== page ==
TV dog whisperer Cesar Millan has hit back against accusations of animal cruelty after a dog was shown on his programme biting a pig. The animal trainer insisted that the hound was being rehabilitated, so he would not be listen to those who have called for his show to be cancelled.
The host, whose TV show is broadcast on the US TV channel Nat Geo Wild, has faced a barrage of criticism after 10,000 people signed a change.org petition demanding his show be pulled from schedules.
In a report, the American Humane Society said it had received complaints about a 26 February episode of Cesar 911 that included French bulldog-terrier mix Simon chasing a pot-bellied pig and snapping at its ear, drawing blood.
A video of the encounter shows Millan removing a lead from Simon, allowing the dog to move around a pen freely with other animals. The dog then chased the squealing pig. Both animals were quickly separated. But when Millan released Simon near the pig and the dog leapt at the squealing animal and bit its ear, drawing a large amount of blood.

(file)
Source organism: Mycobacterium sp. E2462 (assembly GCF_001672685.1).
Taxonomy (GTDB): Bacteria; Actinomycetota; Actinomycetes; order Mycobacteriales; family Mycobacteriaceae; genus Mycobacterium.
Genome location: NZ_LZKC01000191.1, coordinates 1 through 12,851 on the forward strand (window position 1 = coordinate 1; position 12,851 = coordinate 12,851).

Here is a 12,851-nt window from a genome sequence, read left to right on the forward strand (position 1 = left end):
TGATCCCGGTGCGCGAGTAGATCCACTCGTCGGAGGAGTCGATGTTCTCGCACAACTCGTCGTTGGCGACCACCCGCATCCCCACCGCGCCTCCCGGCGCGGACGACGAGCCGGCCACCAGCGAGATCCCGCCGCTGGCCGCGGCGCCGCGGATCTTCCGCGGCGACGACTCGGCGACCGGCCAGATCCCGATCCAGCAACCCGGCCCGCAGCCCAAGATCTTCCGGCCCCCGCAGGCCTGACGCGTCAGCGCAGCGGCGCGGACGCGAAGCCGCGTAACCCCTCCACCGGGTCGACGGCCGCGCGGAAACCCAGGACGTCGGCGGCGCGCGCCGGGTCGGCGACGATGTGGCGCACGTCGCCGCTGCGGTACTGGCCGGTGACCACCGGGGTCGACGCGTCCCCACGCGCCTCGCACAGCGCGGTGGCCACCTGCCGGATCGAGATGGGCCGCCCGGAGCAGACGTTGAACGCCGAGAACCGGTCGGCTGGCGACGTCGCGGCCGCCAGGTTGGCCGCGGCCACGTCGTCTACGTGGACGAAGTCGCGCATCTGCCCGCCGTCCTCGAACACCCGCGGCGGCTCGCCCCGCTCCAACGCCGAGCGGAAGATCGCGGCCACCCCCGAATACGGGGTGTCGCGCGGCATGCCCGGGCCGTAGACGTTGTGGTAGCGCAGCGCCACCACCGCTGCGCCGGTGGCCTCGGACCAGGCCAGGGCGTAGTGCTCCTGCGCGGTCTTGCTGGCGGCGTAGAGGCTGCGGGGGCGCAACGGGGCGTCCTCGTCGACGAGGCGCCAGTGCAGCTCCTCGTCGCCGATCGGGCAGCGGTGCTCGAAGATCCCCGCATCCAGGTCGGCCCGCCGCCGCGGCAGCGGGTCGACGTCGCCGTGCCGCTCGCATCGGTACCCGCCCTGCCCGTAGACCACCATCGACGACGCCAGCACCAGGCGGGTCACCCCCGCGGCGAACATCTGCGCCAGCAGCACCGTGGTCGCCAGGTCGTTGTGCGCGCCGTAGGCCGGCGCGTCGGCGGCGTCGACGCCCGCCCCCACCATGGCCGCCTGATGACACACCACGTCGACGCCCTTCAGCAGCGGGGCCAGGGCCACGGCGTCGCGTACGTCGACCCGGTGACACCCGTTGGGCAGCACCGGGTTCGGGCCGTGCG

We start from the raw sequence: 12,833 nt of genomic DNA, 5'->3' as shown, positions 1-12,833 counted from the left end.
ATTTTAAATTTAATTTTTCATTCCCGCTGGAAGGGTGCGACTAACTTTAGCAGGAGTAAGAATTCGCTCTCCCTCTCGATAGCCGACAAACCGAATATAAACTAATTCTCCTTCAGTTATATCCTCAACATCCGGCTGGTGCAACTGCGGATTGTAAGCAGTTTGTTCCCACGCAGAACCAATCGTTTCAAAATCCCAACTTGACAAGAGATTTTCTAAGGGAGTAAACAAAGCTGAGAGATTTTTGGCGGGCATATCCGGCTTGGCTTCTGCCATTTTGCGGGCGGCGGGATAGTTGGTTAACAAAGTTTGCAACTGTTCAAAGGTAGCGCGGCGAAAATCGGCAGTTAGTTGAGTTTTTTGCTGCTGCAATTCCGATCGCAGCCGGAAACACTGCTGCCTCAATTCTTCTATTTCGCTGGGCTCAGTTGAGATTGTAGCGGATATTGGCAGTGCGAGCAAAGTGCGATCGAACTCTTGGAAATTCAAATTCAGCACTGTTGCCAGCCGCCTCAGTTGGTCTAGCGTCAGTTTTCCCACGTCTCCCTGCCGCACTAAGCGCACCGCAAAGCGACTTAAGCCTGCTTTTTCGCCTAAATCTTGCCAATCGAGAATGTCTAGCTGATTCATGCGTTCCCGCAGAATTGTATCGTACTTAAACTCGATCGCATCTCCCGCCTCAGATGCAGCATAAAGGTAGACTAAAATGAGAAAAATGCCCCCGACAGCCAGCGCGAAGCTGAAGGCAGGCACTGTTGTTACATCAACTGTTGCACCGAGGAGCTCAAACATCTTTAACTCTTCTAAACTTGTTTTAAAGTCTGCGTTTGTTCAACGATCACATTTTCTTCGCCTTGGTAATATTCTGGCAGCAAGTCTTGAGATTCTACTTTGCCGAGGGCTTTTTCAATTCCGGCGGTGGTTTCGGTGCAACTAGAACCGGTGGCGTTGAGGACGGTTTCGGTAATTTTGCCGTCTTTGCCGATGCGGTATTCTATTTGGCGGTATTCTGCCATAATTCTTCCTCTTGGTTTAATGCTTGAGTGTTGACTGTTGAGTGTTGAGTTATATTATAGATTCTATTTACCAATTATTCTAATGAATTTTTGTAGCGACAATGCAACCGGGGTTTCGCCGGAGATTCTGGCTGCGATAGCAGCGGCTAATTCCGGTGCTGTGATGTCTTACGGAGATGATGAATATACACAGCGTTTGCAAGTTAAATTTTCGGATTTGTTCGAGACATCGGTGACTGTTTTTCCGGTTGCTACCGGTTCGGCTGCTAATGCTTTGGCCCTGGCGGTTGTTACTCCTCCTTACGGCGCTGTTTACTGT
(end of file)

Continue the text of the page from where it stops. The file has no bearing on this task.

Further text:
A spokesperson for Nat Geo Wild said: "The clip caused some concern for viewers who did not see or understand the full context of the encounter. Cesar has created a safe and controlled environment at his Dog Psychology Center (DPC) in California in which to rehabilitate some of the most extreme — or 'red zone' — cases of dog aggression, such as Simon's."
The American Humane Society responded to the statement: "Animal abuse is never acceptable and should never be tolerated."
Millan's animal training techniques have been repeatedly criticised by animal behaviour experts as being outdated and counter-productive. In October 2012, Millan appeared on the Alan Titchmarsh Show, in which the TV presenter read a statement from the RSPCA which said, "Adverse training techniques which have been seen to be used by Cesar Millan can cause pain and fear for dogs and may worsen their behavioural problems."